Submerging cages below high-frequency, small-period waves reduces risk of fatigue failure
Sea cage installations are heavily anchored. Hurricane-force winds and currents may move the cages, but the fish remain inside.The 2004 weather season has been particularly difficult in the tropics, where an unrelenting series of storms and hurricanes battered the Caribbean and other regions. Emerging offshore aquaculture projects, however, are proving they can endure the storm-force winds, strong waves, and high currents associated with major storms.
Snapperfarm, Inc., for example, is successfully growing out cobia in submersible cages in Culebra, Puerto Rico. The project uses the SeaStation 3000, a submersible cage design manufactured by Net Systems, Inc. Constantly submerged at 10-30 m, the cages are protected against the elements.
The operation recently experienced two major tropical storms that fell just short of hurricane category. Brian O’Hanlon, the company’s vice president of operations, reported that the waves and currents generated by the storms were strong enough to move substantial amounts of sand on the ocean bottom at 30 meters.
In collaboration with Eleuthera’s Island School and the University of Miami’s Aquaculture Program, Aqua-Sense LLC is running a grow-out trial with cobia stocked in a cage located 2 km off the shore of South Eleuthera, Bahamas. In early August, the project’s SeaStation withstood Frances, a category 4 hurricane, without any damage.
Winds ranging 70 to 100 mph battered the region for almost 24 hours, generating high waves and strong currents. Because of the conditions, the cage was unattended for 48 hours, and the fish were not fed for 72 hours.
Upon returning to the site, the operators discovered the cage had moved about 10 meters from its original location, but was otherwise intact. It is interesting to note that the cage-mooring system consists of a five-ton concrete ballast and four one-ton anchors.
No fish mortality was observed due to hurricane action. The fish were fed the day after the feed tubes connecting the surface to the cage were reattached.
An offshore aquaculture project in Hawaii, USA, successfully faced the first major storm of the season. In January, cages belonging to the Cates International project withstood winds of 70 mph and currents strong enough to move sand on the bottom at 50 meters.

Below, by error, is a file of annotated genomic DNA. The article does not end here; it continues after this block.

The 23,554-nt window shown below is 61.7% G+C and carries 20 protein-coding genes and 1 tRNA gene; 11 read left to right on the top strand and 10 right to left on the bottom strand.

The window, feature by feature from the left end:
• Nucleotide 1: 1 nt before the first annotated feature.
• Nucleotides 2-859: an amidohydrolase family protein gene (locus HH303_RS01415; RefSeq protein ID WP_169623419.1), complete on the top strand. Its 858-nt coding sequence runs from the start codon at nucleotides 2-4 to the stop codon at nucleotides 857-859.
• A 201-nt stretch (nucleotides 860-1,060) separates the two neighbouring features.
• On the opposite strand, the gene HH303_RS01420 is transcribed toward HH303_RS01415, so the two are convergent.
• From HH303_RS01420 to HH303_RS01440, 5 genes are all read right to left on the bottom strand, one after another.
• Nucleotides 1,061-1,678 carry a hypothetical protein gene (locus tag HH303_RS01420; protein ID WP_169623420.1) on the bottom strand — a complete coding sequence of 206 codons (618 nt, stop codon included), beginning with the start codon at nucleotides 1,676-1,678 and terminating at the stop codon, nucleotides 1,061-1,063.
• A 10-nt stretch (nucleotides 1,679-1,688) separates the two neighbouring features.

Randy Cates, owner and operator of the offshore farm, reported that the day following the storm, the farm proceeded with its normal feeding and harvesting of Pacific threadfin.
Similar poststorm results have been observed at the University of New Hampshire’s aquaculture facility 11 km off New Hampshire, USA. Albeit smaller in capacity than those used in the Cates project, 600-cubic-meter cages of the same type survived daily beatings in the North Atlantic as well as the seasonal Nor’easters. The university’s wave meters have recorded waves in excess of 14 meters at the site.
Richard Langan and Michael Chambers, the respective director and manager of the project, report that their three cages currently stocked with cod and halibut for experimental grow-out trials have survived the inclement weather of that region and continue to operate without incidents.
Environmental implications of hurricanes
The Universities of Miami, Puerto Rico, Hawaii, and New Hampshire continue to conduct environmental assessment studies in the areas where these operations are carried out and have been collectively reporting very low – if any – impacts.
Hurricanes at the sites of offshore aquaculture operations certainly play an important role in renewing the environment surrounding the cages. More importantly, storms of high magnitude dramatically affect the sea floor surrounding the cages. Indeed, when diving at a cage in Eleuthera for the first time after hurricane Frances ravaged the sea floor, Geoff Walton, AquaSense’s operations manager, said he could not recognize the site.
According to the manufacturer, the ability of SeaStation cages to withstand storms stems from their design, materials, mooring, shape, positioning and resilience. The cages are submerged below the high-frequency, small-period waves that can lead to fatigue failure in conventional surface gravity cages. Moreover, these cages maintain their full volume and shape regardless of the current.
Resistance to major storms is a factor of major importance for the development of the offshore aquaculture industry in the tropics, particularly the Caribbean region. With current sea surface water temperatures 1 degrees-C above the average of the last 100 years, it is anticipated that hurricanes will become more routine in the tropics over the next decades.
(Editor’s Note: This article was originally published in the October 2004 print edition of the Global Aquaculture Advocate.)
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